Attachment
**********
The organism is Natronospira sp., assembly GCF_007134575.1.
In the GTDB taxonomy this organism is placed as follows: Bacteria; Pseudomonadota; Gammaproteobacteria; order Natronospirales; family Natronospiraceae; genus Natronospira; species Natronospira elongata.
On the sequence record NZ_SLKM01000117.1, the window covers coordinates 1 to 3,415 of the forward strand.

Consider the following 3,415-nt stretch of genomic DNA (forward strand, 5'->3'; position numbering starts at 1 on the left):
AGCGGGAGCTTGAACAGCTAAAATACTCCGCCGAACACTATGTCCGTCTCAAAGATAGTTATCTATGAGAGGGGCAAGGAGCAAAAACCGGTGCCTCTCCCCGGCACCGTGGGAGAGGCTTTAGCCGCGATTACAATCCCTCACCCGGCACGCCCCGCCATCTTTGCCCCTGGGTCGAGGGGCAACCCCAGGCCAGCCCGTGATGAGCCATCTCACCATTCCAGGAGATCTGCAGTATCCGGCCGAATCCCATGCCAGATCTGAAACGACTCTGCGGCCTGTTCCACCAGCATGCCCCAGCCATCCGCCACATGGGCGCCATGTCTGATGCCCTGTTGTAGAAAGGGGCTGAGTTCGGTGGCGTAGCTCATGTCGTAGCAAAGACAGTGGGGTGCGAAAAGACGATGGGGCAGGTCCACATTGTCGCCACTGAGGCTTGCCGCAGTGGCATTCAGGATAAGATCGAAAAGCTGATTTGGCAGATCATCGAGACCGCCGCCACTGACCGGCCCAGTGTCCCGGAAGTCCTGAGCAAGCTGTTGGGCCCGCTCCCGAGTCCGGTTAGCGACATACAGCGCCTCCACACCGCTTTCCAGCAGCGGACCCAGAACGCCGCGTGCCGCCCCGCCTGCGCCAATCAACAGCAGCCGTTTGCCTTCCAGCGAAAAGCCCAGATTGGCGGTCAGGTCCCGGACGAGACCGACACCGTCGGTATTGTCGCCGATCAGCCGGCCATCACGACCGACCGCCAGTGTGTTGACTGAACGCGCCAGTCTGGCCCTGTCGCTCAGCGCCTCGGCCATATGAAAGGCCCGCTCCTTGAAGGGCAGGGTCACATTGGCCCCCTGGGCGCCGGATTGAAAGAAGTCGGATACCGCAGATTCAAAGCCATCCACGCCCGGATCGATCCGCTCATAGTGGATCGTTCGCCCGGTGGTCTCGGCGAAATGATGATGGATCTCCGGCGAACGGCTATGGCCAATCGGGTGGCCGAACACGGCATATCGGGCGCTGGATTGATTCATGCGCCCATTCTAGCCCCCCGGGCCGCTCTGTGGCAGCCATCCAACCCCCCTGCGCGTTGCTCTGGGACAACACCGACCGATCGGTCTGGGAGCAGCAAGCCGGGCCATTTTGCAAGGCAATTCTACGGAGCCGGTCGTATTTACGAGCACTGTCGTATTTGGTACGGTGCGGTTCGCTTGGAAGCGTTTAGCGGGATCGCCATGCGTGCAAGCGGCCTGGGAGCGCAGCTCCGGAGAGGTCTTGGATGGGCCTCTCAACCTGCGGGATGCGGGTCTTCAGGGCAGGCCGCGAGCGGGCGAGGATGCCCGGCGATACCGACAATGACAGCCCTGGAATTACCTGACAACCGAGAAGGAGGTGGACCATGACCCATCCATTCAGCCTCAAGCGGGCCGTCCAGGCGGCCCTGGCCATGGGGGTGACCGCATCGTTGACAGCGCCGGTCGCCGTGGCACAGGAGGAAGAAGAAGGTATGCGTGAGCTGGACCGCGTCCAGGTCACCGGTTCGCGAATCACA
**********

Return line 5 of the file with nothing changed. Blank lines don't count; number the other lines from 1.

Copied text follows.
AGCGGGAGCTTGAACAGCTAAAATACTCCGCCGAACACTATGTCCGTCTCAAAGATAGTTATCTATGAGAGGGGCAAGGAGCAAAAACCGGTGCCTCTCCCCGGCACCGTGGGAGAGGCTTTAGCCGCGATTACAATCCCTCACCCGGCACGCCCCGCCATCTTTGCCCCTGGGTCGAGGGGCAACCCCAGGCCAGCCCGTGATGAGCCATCTCACCATTCCAGGAGATCTGCAGTATCCGGCCGAATCCCATGCCAGATCTGAAACGACTCTGCGGCCTGTTCCACCAGCATGCCCCAGCCATCCGCCACATGGGCGCCATGTCTGATGCCCTGTTGTAGAAAGGGGCTGAGTTCGGTGGCGTAGCTCATGTCGTAGCAAAGACAGTGGGGTGCGAAAAGACGATGGGGCAGGTCCACATTGTCGCCACTGAGGCTTGCCGCAGTGGCATTCAGGATAAGATCGAAAAGCTGATTTGGCAGATCATCGAGACCGCCGCCACTGACCGGCCCAGTGTCCCGGAAGTCCTGAGCAAGCTGTTGGGCCCGCTCCCGAGTCCGGTTAGCGACATACAGCGCCTCCACACCGCTTTCCAGCAGCGGACCCAGAACGCCGCGTGCCGCCCCGCCTGCGCCAATCAACAGCAGCCGTTTGCCTTCCAGCGAAAAGCCCAGATTGGCGGTCAGGTCCCGGACGAGACCGACACCGTCGGTATTGTCGCCGATCAGCCGGCCATCACGACCGACCGCCAGTGTGTTGACTGAACGCGCCAGTCTGGCCCTGTCGCTCAGCGCCTCGGCCATATGAAAGGCCCGCTCCTTGAAGGGCAGGGTCACATTGGCCCCCTGGGCGCCGGATTGAAAGAAGTCGGATACCGCAGATTCAAAGCCATCCACGCCCGGATCGATCCGCTCATAGTGGATCGTTCGCCCGGTGGTCTCGGCGAAATGATGATGGATCTCCGGCGAACGGCTATGGCCAATCGGGTGGCCGAACACGGCATATCGGGCGCTGGATTGATTCATGCGCCCATTCTAGCCCCCCGGGCCGCTCTGTGGCAGCCATCCAACCCCCCTGCGCGTTGCTCTGGGACAACACCGACCGATCGGTCTGGGAGCAGCAAGCCGGGCCATTTTGCAAGGCAATTCTACGGAGCCGGTCGTATTTACGAGCACTGTCGTATTTGGTACGGTGCGGTTCGCTTGGAAGCGTTTAGCGGGATCGCCATGCGTGCAAGCGGCCTGGGAGCGCAGCTCCGGAGAGGTCTTGGATGGGCCTCTCAACCTGCGGGATGCGGGTCTTCAGGGCAGGCCGCGAGCGGGCGAGGATGCCCGGCGATACCGACAATGACAGCCCTGGAATTACCTGACAACCGAGAAGGAGGTGGACCATGACCCATCCATTCAGCCTCAAGCGGGCCGTCCAGGCGGCCCTGGCCATGGGGGTGACCGCATCGTTGACAGCGCCGGTCGCCGTGGCACAGGAGGAAGAAGAAGGTATGCGTGAGCTGGACCGCGTCCAGGTCACCGGTTCGCGAATCACA